Taskbar thumbnail

It will produce two toolbar buttons, which has a click handler associated with it. You can see the example in the sample provided with this. Tabbed Thumbnails are used when you have multiple tabpages of the same page. You can use TaskbarManager.Instance.TabbedThumbnail.SetActiveTab to set the preview of the active tab at the center. You can preview the other windows as well.

Let's finish this here. You can find lots of articles using Taskbar feature already, so no use writing too much on this. The concept is very easy (even though it might seem very interesting to you), and you can explore this from here easily.

You can try the sample working application from here.

You can check a great application based on TaskBar features at

Network List Management APIs

Detecting networks and getting network related information of the system is now very simple using Window 7 API Code pack. Network API provides a class Network which interfaces one network. NetworkCollection is the collection of all the networks. If you call NetworkListManager.GetNetworks with network type, will return you all the network the machine has installed.

You might filter networks using NetworkConnectivityLevels. If you call NetworkListManager.GetNetworks (NetworkConnectivityLevels.Connected), it will return you all the networks that the computer is connected to right now.

Network object enumerates all the properties of each network.

NetworkConnection, on the other hand, represents a Connection to a network. You might get NetworkConnectionCollection to a network using Network.Connections. You can get information like DomainType, ConnectionId, etc. from NetworkConnections easily.

NetworkCollection networks = NetworkListManager.GetNetworks(NetworkConnectivityLevels.All);
foreach (Network n in networks)
   string name = n.Name;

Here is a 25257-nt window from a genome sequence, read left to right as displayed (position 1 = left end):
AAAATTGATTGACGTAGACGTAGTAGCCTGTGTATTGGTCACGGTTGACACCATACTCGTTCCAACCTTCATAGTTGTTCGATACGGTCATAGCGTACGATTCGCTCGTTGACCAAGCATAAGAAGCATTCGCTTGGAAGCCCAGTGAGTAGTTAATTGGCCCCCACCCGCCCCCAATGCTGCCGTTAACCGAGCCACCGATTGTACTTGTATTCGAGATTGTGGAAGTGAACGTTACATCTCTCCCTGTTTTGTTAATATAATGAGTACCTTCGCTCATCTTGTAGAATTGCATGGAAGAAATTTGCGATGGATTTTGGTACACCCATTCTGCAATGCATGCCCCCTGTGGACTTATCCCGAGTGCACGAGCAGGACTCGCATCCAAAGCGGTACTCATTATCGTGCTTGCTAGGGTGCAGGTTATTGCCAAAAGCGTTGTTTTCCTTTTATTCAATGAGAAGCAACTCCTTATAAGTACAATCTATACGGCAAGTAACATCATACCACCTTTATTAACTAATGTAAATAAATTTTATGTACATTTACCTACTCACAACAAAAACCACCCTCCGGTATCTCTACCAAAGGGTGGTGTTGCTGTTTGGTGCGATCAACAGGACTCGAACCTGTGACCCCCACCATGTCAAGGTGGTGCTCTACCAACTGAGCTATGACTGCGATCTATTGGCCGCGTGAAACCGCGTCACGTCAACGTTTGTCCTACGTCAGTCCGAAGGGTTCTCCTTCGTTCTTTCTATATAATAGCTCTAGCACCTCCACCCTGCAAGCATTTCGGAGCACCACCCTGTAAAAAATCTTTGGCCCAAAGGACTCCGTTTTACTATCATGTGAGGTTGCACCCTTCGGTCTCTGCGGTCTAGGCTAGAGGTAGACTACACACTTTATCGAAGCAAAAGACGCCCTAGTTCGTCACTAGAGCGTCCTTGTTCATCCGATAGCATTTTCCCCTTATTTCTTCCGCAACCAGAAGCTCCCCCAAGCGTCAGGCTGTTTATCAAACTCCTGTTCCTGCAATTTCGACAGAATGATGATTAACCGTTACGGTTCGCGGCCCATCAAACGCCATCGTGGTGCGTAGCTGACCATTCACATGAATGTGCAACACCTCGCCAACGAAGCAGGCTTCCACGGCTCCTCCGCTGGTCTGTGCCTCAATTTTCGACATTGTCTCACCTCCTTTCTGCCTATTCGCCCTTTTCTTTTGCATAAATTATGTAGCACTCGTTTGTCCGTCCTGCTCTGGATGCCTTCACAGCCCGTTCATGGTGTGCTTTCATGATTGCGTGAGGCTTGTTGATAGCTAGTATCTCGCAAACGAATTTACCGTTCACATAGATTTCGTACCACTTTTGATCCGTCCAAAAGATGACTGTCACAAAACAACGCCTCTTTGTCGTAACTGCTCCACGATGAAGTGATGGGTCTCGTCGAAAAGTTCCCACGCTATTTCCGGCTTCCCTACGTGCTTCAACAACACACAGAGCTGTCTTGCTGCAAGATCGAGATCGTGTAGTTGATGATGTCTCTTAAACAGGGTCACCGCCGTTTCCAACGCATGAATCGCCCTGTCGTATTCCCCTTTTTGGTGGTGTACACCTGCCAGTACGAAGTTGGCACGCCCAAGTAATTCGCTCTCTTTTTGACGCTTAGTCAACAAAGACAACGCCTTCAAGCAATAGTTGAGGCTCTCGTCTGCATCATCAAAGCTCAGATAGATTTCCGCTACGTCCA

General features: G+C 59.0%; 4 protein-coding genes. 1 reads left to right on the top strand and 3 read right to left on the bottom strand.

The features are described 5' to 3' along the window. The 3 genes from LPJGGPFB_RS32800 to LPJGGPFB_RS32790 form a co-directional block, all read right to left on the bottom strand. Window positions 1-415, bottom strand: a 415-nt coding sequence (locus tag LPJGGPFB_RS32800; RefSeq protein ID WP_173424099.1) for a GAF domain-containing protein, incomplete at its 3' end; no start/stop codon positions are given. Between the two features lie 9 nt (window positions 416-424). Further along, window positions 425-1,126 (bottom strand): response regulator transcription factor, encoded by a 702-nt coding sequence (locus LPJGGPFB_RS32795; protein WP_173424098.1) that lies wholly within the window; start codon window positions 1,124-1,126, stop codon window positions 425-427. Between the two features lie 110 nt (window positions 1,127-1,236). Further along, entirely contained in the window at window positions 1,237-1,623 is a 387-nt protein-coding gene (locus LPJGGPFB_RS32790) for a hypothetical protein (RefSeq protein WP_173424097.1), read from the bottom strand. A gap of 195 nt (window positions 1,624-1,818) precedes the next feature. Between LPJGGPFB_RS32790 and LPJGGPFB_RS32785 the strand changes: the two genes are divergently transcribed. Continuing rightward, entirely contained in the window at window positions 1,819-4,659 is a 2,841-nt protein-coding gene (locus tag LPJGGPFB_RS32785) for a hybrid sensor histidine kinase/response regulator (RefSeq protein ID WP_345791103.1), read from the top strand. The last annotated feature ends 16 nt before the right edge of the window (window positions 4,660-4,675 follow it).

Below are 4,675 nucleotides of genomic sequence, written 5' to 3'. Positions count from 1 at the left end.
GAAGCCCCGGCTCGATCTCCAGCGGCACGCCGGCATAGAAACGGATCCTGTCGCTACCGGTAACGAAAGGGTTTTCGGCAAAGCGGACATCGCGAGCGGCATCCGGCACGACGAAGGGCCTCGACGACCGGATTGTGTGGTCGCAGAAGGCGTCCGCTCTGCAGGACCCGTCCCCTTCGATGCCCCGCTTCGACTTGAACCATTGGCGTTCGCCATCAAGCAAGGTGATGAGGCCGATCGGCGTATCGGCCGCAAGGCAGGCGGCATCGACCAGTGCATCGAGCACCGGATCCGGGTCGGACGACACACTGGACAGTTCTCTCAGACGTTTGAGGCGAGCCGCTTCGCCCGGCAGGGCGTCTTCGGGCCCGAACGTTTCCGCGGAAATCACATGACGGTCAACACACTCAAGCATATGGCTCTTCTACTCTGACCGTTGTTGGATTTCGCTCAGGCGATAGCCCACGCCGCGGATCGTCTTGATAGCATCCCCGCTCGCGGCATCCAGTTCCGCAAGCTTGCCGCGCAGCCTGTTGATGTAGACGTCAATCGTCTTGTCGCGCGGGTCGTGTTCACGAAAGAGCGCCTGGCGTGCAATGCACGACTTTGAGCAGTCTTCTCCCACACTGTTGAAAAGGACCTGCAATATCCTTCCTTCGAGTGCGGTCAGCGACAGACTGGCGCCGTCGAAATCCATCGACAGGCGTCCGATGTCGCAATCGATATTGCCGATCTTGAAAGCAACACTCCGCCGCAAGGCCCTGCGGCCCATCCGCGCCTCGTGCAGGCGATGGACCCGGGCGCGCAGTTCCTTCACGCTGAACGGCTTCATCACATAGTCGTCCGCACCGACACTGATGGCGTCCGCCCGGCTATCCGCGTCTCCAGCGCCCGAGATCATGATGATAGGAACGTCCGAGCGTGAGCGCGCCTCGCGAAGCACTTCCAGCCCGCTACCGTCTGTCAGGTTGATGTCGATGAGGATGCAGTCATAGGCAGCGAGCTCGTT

string desc = n.Description;
   string domainType= n.DomainType.ToString();
   string isConnected = n.IsConnected.ToString();
   string netid =n.NetworkId.ToString();
   //You can use the other info too. 
   NetworkConnectionCollection connections = n.Connections;
   foreach (NetworkConnection nc in connections)
         string connectionid = nc.ConnectionId;
         string domainType = nc.DomainType;
         string adapterid= nc.AdapterId;
         string connectivity= nc.Connectivity;
         // You can use this info

You can try the sample working application from here.

Power Management API

If you are using Laptop / Tablet or any device to run your application, this should be the most exciting feature for you. Sometimes, if you are working on a service that requires long running processes, you might sometimes have to look on the battery level from your application. It is true that you could do this already using direct API calls from your devices but using Windows API Code pack, it is just going to be easiest of what you are doing.

this.lblPowerSource.Text = PowerManager.PowerSource.ToString();
if (PowerManager.IsBatteryPresent)
      this.prgBatteryLength.Value = PowerManager.BatteryLifePercent;
PowerManager.BatteryLifePercentChanged += new EventHandler

Here, lblPowerSource will show the source of power and Voltage.

void PowerManager_BatteryLifePercentChanged(object sender, EventArgs e)
     this.prgBatteryLength.Value = PowerManager.BatteryLifePercent;